Hasta La Vista, Vista!

Every picture tells a story dont it?

Every picture tells a story don't it?

Life is hard.  It’s a lot harder when you’re ugly and nobody loves you.

That’s what it’s like to run a computer with Windows Vista on it.  Nobody loves Vista.   If you want to make Bill Gates cry, ask him about Vista.   If he doesn’t slap you upside the head first that is.

When my old computer from Krazy Kenny’s Warehouse running Windows XP had slowed to a crawl and downloads could be timed with a sundial despite the high-speed internet connection, I put a bullet in the box (actually, I pawned it off to my younger brother where it lasted about a year before he gave up on it) and moved up to a bright and shiny Dell which was bigger, faster, stronger, better than what I had been suffering with and pre-loaded with the Vista operating system.

Not that I wanted Vista, mind you.  It was more of a situation where it was already installed on almost every computer at Micro Center.   It was a “take-it-or-leave-it” deal and I wasn’t in a position where leaving it was an option.  I sighed deeply and pulled out the plastic.  I was assured if I really hated Vista, it would still be possible to install its far more popular  predecessor, Windows XP.

Windows XP was the American Idol of operating systems.  It still is the most widely used operating system in the world.  Released in 2001, XP has sold over 400 million copies and its market share peaked at 85.3 in December 2006.   Most households and businesses are still running XP.   Microsoft stopped selling XP in retail stores in 2008, but the system is still chugging along.

Im afaid you aint gonna make it, Fido.

It ain't looking good for you, Fido.

Vista on the other hand started off with high expectations which soon went unrealized because it wasn’t different enough from XP in ways that mattered and the ways it was different didn’t matter.  CNET.com concluded in their review, “Windows Vista is essentially warmed-over Windows XP. If you’re currently happy with Windows XP SP2, we see no compelling reason to upgrade. On the other hand, if you need a new computer right now, Windows Vista is stable enough for everyday use.”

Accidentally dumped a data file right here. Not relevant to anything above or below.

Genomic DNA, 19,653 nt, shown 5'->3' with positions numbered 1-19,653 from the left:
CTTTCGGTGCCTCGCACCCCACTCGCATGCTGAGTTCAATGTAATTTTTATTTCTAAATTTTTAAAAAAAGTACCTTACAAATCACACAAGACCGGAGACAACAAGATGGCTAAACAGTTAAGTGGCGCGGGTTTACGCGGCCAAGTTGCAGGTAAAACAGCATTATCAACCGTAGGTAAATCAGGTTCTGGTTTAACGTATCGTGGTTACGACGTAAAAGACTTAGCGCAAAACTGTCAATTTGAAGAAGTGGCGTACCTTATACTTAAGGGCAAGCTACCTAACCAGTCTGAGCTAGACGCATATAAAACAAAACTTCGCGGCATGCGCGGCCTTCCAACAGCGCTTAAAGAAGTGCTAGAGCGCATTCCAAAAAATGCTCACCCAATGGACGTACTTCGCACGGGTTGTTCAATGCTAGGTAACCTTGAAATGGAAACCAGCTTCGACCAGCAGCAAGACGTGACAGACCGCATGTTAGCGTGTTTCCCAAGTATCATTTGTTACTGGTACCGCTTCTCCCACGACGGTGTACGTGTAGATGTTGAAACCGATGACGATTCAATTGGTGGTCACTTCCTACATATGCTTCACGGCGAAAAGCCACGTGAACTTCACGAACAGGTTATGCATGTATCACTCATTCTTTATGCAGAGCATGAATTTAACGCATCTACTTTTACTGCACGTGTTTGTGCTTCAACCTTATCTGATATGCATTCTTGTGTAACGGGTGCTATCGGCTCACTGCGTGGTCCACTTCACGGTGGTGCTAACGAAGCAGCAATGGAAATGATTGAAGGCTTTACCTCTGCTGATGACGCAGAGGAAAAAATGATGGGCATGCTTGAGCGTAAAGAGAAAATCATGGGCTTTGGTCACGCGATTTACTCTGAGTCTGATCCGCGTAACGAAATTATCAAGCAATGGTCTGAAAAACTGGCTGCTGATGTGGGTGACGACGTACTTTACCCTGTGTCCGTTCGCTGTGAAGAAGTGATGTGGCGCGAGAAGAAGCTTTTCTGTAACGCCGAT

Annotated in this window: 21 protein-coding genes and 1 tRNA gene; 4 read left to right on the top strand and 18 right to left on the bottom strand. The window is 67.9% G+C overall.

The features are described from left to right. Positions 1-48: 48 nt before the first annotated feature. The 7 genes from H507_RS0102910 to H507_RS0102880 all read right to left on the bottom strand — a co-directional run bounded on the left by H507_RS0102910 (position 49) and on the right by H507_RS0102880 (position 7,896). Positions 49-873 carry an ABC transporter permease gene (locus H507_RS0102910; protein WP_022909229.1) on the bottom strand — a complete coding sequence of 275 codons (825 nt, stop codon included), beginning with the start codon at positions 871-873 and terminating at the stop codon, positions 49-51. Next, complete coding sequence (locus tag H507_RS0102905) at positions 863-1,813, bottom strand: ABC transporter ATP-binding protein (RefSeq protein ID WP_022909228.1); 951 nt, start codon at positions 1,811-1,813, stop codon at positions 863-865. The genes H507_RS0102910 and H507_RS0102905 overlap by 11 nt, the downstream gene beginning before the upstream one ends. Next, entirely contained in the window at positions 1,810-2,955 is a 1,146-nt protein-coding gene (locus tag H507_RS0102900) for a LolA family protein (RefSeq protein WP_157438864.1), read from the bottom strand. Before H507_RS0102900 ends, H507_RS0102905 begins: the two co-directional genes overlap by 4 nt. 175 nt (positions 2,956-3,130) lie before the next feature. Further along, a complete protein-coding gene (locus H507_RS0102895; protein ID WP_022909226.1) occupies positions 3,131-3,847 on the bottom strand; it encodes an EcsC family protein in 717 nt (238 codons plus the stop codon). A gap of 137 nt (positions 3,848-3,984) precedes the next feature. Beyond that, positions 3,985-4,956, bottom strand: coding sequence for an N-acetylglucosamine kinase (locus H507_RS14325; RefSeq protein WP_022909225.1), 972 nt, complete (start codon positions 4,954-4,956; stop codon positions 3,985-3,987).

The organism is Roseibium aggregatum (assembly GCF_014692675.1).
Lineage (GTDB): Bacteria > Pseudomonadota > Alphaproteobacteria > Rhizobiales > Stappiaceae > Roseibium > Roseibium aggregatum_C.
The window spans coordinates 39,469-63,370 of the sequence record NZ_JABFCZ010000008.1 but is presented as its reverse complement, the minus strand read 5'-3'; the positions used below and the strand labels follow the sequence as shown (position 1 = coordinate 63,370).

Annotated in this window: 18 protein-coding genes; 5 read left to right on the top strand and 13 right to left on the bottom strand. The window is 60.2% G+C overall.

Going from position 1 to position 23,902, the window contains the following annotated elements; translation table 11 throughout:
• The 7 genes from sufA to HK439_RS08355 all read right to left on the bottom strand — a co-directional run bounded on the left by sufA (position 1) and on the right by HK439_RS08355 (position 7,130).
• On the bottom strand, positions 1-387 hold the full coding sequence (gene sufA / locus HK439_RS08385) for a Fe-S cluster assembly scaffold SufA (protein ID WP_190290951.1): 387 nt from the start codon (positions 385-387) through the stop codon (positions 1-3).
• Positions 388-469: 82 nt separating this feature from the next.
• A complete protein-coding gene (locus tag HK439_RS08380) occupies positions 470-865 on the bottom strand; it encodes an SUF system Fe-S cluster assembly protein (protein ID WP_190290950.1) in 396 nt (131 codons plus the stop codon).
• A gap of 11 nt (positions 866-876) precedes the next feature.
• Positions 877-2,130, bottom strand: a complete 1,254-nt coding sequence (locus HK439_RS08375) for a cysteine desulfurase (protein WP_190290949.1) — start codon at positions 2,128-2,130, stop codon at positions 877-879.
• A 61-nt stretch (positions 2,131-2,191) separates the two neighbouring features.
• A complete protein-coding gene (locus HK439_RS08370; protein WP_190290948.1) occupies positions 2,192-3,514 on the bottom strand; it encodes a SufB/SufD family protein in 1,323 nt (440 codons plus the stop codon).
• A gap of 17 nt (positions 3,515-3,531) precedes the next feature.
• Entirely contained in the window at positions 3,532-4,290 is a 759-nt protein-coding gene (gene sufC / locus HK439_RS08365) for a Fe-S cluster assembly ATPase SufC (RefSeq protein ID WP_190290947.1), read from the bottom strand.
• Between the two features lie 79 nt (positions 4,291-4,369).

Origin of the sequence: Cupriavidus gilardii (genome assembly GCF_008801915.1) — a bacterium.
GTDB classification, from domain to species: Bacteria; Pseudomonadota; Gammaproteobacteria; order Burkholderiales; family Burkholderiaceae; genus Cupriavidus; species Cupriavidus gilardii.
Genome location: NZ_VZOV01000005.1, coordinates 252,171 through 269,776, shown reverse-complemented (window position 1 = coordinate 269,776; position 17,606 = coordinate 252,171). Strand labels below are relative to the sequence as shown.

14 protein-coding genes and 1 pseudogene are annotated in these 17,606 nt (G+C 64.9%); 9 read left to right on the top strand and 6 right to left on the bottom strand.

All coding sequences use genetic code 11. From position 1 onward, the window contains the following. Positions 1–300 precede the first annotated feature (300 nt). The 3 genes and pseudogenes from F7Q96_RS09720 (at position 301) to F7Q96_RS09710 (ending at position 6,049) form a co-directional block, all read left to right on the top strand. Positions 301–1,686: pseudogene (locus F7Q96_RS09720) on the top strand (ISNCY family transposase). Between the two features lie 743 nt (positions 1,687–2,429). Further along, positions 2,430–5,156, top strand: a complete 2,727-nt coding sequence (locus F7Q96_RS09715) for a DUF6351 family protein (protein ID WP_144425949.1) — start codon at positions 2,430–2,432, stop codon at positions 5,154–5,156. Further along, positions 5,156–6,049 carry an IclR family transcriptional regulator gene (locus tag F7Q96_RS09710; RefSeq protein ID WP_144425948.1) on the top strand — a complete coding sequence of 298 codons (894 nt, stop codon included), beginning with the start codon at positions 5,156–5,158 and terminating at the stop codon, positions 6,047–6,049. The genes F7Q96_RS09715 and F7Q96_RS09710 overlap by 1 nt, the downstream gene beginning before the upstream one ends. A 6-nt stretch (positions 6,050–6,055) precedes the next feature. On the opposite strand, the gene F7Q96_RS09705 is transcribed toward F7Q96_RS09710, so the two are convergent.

Stable enough?”  Control your enthusiasm, guys!   Coming five years after XP, the expectation was Vista would fix all the nasty security problems that nagged XP among other things.  Unfortunately for Microsoft, Vista was almost universially loathed upon its release.    Microsoft had given birth to a baby that both stank and was ugly too.

I’ve grown accustomed to Vista.  I don’t love it, but I don’t think it’s all that bad either.   All things considered, I knew Vista was a red-haired stepchild when one of my co-workers just smiled sadly when I told him I had bought a computer with it installed and said, “The way you can tell if a operating system is any good is how many businesses install it on their computers.”   When my employer decided to upgrade their systems from Windows 98, they chose XP over Vista.  Ouch.

As it would turn out, Vista became the second most popular operating system, but Microsoft aims for global domination, not second best.   The relative failure of Vista may not have hastened the impetus for 7, but it sure as hell became a priority to make it sexy and get it right.

Now that Windows 7 has been released and the reviews have been overwhelmingly positive (mostly because it’s not Vista),  I’m wondering if I should upgrade.    I’m not the kind of guy who feels inadequate if I’m not rocking the bleeding edge of technology.  Hell, I still own a camera that uses film and work out with a Walkman.

What tempts me is my big brother—the quintessential techno geek—LOVES Windows 7.   He’s the kind of guy who spends a weekend formatting his hard drive for the fun of it.  He installed Vista several times on his own computers and uninstalled Vista several times.  He got his hands on a Beta version of 7 and it was love at first boot up.